In 2009, federal laws mandated that inhaler propellants (the substance that causes the medicine from your inhaler to enter into your lungs when pressed) change from chlorofluorocarbons (CFCs) to hydroflouroalkane (HFA) in order to decrease ozone levels and protect the environment. This allowed pharmaceutical companies to start increasing costs, as the new propellants were considered a "new drug." As a result, many patients began turning to Primatene Mist as an over-the-counter alternative.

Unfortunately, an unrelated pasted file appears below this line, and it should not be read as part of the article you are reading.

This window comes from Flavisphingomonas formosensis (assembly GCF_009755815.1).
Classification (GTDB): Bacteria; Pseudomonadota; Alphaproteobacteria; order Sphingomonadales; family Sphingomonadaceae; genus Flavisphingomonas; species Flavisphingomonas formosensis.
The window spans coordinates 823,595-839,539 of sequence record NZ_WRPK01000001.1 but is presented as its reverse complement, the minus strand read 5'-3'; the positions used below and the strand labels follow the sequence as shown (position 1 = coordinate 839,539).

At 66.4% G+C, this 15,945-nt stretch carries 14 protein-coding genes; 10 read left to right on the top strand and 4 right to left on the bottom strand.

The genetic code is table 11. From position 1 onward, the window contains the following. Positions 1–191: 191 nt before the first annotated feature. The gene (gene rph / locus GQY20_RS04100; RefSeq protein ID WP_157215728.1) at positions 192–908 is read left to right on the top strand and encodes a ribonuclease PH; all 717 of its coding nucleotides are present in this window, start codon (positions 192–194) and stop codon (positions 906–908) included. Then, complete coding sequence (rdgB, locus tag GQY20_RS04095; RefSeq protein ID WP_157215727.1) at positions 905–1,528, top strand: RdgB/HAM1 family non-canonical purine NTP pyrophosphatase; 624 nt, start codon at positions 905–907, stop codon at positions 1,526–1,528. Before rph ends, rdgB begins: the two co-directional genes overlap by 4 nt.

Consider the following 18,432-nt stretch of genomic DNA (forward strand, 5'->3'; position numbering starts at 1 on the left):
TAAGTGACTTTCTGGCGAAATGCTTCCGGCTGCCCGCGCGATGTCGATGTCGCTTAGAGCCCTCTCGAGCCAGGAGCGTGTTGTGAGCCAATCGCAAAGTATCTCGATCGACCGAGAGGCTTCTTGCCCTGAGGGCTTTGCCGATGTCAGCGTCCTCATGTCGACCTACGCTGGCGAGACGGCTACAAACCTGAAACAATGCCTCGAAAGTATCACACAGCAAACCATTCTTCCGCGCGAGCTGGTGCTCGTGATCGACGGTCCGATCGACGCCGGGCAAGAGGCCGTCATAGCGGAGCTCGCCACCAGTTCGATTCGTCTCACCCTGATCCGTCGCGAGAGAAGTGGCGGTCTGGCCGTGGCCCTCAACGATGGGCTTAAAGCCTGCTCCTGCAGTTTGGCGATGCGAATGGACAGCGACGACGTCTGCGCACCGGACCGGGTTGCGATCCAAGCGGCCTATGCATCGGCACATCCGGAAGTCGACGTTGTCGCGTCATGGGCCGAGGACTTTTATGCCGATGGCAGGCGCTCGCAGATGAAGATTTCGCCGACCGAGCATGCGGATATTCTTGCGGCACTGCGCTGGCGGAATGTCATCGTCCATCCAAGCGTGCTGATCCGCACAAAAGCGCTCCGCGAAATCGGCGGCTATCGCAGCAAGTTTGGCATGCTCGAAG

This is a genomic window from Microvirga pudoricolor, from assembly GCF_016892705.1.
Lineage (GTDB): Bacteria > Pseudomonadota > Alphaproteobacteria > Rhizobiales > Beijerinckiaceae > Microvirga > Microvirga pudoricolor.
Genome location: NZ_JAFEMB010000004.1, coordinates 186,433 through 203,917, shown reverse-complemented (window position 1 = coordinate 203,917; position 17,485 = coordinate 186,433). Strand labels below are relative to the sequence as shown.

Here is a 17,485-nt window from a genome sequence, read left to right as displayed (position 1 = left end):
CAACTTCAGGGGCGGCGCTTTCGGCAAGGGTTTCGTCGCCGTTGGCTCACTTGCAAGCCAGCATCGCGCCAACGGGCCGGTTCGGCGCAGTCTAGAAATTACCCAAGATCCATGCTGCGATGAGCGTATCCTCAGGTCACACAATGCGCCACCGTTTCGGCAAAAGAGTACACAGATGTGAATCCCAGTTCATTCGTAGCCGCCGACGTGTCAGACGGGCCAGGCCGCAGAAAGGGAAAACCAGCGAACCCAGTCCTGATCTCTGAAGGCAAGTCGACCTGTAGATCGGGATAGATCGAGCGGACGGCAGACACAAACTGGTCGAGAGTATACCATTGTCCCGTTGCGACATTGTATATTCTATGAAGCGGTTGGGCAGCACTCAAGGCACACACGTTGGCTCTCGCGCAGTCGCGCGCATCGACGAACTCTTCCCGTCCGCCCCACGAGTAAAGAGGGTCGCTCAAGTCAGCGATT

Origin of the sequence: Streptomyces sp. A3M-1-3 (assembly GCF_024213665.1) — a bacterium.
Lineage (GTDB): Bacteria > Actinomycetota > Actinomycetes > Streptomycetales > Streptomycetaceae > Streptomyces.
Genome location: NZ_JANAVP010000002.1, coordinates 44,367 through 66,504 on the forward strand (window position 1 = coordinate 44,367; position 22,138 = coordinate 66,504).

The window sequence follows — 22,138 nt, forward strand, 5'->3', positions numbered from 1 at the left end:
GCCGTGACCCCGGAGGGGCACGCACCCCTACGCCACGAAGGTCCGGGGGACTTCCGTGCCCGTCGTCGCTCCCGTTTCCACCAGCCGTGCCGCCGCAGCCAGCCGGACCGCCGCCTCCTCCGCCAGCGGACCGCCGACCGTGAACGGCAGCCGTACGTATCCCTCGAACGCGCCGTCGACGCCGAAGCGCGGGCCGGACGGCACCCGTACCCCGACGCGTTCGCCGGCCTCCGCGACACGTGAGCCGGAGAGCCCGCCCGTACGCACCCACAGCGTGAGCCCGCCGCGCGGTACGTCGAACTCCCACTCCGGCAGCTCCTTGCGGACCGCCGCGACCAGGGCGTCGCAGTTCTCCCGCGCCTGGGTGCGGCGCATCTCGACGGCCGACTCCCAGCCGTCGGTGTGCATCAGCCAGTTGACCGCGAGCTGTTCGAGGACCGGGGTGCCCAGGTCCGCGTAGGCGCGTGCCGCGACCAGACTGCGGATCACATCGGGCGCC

Makers of over-the-counter epinephrine CFC inhalers appealed the FDA ban, claiming that many patients could not afford the new inhalers. However, the drug companies subsequently lost their appeal. As a result, Primatene Mist and other generic epinephrine CFC inhalers cannot be made or sold in the U.S. after December 31, 2011.